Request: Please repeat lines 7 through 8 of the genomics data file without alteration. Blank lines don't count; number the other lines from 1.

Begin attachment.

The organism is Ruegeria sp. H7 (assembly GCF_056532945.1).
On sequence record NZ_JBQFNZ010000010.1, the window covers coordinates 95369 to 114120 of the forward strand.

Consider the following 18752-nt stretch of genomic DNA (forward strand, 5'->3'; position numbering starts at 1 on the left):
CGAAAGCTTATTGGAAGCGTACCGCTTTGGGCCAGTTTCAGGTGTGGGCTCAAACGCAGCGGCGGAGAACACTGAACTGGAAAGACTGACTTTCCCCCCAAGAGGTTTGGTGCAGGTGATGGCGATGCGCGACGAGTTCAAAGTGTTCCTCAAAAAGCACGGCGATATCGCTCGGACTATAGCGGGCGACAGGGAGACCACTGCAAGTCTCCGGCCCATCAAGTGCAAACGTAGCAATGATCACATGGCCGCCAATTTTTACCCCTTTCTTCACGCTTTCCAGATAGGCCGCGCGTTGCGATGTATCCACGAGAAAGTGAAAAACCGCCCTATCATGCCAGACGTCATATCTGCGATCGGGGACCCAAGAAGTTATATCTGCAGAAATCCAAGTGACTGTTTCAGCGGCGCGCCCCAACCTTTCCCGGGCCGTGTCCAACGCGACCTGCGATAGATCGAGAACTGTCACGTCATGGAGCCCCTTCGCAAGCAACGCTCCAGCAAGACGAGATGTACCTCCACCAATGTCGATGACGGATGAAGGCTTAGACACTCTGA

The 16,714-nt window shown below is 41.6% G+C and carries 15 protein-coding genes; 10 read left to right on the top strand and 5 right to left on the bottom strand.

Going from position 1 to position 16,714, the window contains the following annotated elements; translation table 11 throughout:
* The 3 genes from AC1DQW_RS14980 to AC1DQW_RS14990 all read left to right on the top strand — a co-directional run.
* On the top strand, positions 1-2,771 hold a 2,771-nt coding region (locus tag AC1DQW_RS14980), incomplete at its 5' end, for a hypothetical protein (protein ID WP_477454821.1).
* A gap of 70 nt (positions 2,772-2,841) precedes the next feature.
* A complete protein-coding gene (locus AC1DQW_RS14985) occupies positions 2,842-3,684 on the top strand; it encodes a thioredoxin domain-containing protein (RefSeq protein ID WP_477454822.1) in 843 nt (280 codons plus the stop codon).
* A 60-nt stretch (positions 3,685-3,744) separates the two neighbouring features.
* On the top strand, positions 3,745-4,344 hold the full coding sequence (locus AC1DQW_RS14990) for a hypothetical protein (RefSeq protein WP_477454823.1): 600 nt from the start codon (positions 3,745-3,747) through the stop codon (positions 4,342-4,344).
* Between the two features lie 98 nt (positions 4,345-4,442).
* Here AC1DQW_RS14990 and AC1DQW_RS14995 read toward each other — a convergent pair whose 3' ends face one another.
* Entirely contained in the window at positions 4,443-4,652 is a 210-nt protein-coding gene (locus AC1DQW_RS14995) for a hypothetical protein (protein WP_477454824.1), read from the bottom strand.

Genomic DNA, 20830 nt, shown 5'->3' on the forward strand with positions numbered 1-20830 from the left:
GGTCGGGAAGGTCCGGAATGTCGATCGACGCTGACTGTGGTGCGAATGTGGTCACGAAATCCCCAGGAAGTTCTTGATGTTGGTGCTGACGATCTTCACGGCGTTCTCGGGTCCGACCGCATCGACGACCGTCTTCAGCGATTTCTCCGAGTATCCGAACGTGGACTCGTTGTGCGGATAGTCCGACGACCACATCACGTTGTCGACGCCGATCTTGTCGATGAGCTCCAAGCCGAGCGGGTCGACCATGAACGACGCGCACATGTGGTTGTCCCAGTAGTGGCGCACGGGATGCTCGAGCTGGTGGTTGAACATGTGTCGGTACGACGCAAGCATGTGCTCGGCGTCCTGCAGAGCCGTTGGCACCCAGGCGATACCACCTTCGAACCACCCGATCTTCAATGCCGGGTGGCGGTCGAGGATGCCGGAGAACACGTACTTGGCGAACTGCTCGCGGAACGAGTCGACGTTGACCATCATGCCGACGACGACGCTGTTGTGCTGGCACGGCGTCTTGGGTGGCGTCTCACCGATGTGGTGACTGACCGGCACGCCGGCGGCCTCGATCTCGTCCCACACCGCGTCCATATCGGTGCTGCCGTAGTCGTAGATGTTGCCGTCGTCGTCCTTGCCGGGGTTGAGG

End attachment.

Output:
* The 3 genes from AC1DQW_RS14980 to AC1DQW_RS14990 all read left to right on the top strand — a co-directional run.
* On the top strand, positions 1-2,771 hold a 2,771-nt coding region (locus tag AC1DQW_RS14980), incomplete at its 5' end, for a hypothetical protein (protein ID WP_477454821.1).